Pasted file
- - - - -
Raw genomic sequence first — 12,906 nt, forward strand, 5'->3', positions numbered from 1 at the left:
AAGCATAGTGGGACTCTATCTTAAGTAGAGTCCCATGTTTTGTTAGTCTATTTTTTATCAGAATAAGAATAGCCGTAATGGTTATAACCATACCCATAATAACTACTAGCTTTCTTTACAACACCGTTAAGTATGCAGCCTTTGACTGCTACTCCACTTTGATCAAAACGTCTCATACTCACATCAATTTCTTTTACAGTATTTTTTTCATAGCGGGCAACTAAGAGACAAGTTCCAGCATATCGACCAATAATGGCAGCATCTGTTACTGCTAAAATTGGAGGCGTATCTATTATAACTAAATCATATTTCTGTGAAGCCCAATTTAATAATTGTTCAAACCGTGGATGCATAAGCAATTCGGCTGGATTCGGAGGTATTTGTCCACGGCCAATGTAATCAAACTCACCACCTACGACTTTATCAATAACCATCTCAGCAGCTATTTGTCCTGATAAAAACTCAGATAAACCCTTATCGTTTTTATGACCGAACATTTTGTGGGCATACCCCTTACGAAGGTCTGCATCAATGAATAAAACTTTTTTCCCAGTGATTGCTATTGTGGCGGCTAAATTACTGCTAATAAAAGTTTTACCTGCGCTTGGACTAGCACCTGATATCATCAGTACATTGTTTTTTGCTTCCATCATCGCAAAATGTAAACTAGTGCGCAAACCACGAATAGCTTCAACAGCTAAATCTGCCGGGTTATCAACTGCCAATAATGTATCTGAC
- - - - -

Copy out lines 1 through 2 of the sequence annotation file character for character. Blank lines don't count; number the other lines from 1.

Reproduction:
Raw genomic sequence first — 12,906 nt, forward strand, 5'->3', positions numbered from 1 at the left:
AAGCATAGTGGGACTCTATCTTAAGTAGAGTCCCATGTTTTGTTAGTCTATTTTTTATCAGAATAAGAATAGCCGTAATGGTTATAACCATACCCATAATAACTACTAGCTTTCTTTACAACACCGTTAAGTATGCAGCCTTTGACTGCTACTCCACTTTGATCAAAACGTCTCATACTCACATCAATTTCTTTTACAGTATTTTTTTCATAGCGGGCAACTAAGAGACAAGTTCCAGCATATCGACCAATAATGGCAGCATCTGTTACTGCTAAAATTGGAGGCGTATCTATTATAACTAAATCATATTTCTGTGAAGCCCAATTTAATAATTGTTCAAACCGTGGATGCATAAGCAATTCGGCTGGATTCGGAGGTATTTGTCCACGGCCAATGTAATCAAACTCACCACCTACGACTTTATCAATAACCATCTCAGCAGCTATTTGTCCTGATAAAAACTCAGATAAACCCTTATCGTTTTTATGACCGAACATTTTGTGGGCATACCCCTTACGAAGGTCTGCATCAATGAATAAAACTTTTTTCCCAGTGATTGCTATTGTGGCGGCTAAATTACTGCTAATAAAAGTTTTACCTGCGCTTGGACTAGCACCTGATATCATCAGTACATTGTTTTTTGCTTCCATCATCGCAAAATGTAAACTAGTGCGCAAACCACGAATAGCTTCAACAGCTAAATCTGCCGGGTTATCAACTGCCAATAATGTATCTGAC